Resource Parents

The Three R’s

Resource Parent Responsibilities

Maryland resource parents have the responsibility of ensuring that foster youth placed in their care are treated with respect and dignity. Resource parents are expected to complete 27 hours of licensing training along with 10 hours of annual training to ensure that they remain competent and up-to-date with the most recent knowledge and skills available to care for children placed in their home. In addition to the required trainings, special workshops and seminars are available throughout the year by the Local Departments of Social Services, the Maryland Resource Parent Association, and the University Of Maryland School Of Social Work. Resource parents are expected to be able to provide basic food, clothing, and shelter for the children in their care as well as ensure that they have regular comprehensive mental, physical, and dental care. Parents should provide parental supervision and guidance that is appropriate to the child’s age and developmental level.

Resource Parent Rights

Resource parents have the right to be dually informed about the known history of the youth placed in their care. Caseworkers are encouraged to provide as much information as possible to ensure that resource parents are comfortable with accepting a youth in their home. Parents should be included in court hearings, review board hearings, case planning as well as family involvement meetings that concern the permanency planning for children. Although resource parents do have a right to privacy and some information can remain confidential, resource parents must work with birth families especially around issues of visitation. The Department of Human Resources has a resource parent ombudsman whose role is to liaison between resource parents and the local department. The Maryland Resource Parent Association is also available to support public resource parents in a variety of ways.

Resource Parent Role

The resource parent is a valued member and partner of the local department of social services. Resource parents are expected to act as an advocate and support system to the youth placed in their care. The ability to develop relationships with caseworkers, community members, school personnel, medical professionals, and family and friends of youth is vital in foster parenting. Resource parents are strongly encouraged to become an active member of their local department association as well as partner with other resource parents in their community. It is also recommended that resource parents become familiar with support groups. Listed below are some examples of resources.

In addition, some of the agencies regularly hold workshops and neighborhood groups for foster parents to become acquainted with each other and to provide a forum for sharing experiences. It is important to note that Maryland regulations state: any specific information that a foster parent has about a foster child or that child’s birth family is to be kept confidential and cannot be anyone. A resource home worker visits each resource parent regularly to assist in obtaining and/or needed services. Most of the local departments provide a 24-hour emergency phone number for resource parents as a means of being accessible and proving support.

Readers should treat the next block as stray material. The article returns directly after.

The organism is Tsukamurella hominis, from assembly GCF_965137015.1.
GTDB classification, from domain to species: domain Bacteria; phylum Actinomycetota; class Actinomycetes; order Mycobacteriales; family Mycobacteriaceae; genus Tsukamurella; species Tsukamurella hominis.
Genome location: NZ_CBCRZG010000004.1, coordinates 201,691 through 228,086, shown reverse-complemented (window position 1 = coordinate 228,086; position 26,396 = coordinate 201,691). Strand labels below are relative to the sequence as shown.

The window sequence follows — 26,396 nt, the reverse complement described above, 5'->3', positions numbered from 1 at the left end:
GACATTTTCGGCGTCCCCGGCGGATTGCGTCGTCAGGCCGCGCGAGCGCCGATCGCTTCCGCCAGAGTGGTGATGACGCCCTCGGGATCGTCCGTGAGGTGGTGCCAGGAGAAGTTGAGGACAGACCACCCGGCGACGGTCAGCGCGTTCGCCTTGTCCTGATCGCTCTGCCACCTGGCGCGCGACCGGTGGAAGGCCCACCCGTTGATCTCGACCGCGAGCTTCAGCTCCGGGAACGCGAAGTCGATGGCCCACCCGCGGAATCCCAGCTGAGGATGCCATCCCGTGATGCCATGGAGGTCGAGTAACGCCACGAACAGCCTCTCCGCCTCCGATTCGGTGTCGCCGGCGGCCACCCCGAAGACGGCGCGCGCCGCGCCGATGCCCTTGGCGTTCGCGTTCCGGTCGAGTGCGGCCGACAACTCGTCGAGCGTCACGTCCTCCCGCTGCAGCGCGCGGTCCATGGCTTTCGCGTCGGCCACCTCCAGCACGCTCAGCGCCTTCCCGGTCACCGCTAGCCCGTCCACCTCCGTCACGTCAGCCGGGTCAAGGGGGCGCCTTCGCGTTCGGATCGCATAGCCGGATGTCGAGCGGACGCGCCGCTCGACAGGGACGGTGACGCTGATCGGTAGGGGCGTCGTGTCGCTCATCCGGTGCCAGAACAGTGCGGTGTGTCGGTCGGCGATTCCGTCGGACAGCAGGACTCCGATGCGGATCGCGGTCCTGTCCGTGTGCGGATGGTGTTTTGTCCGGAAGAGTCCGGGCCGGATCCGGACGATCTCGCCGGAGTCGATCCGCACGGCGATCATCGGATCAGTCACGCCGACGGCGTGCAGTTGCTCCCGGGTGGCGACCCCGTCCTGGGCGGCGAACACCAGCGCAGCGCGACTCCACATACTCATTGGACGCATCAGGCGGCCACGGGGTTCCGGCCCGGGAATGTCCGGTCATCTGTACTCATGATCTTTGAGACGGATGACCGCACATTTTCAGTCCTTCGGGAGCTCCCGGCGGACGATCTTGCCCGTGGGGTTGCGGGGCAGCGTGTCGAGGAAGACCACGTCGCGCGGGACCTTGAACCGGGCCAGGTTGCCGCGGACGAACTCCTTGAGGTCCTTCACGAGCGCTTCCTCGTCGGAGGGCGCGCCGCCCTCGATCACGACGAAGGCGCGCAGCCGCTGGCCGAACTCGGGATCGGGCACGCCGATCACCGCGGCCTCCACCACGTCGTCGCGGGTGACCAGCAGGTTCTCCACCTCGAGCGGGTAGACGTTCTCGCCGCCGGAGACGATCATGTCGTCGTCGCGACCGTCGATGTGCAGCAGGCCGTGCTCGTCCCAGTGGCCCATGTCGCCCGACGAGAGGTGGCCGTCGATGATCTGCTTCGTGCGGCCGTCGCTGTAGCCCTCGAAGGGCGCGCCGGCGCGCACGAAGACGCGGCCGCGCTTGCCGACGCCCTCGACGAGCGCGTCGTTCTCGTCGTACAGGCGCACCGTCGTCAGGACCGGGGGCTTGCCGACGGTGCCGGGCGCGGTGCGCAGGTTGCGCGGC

Are You Resource Parent Material?

There are some questions you should consider before you decide whether or not you want to be a foster parent. Taking a child into your home is a very important decision, and the following questions are designed to help you make a decision that is right for you

  • How will my lifestyle change if I become a foster parent?
  • What goals do I have for my life? What is important to me?
  • Do I have the time and energy to care for a foster child?
  • What age child will realistically be best for my family?
  • Am I ready to give up some of my freedom, or arrange my lifestyle to include a child?
  • Will I be willing to spend my time at home more and socialize less?
  • Can I afford my own expenses, knowing that compensation for having a foster child will be only enough for the child’s needs?
  • How will a child fit into my neighborhood?
  • How will being a foster parent change how I want to grow and develop?
  • How much time am I willing to commit to a child?
  • Am I willing and able to take a child to counseling sessions, doctor’s appointments, court hearings and other regular appointments?
  • Am I willing to attend counseling sessions with the child?

How can I Benefit from Being a Resource Parent?

  • Do I like doing things with children?
  • Do I like activities that children could do also?
  • Do I want a child to be “Like me?” Should he/she call me Mom or Dad?
  • How will I view a child’s different values and ideas? Will I attempt to get the child to accept my values?
  • Do I want a boy or girl foster child?
  • Do I want one, or more?
  • How about siblings or teenagers?
  • What ages?
  • Do I want acceptance or gratitude from a foster child?
  • Why do I really want to take a foster child into my home?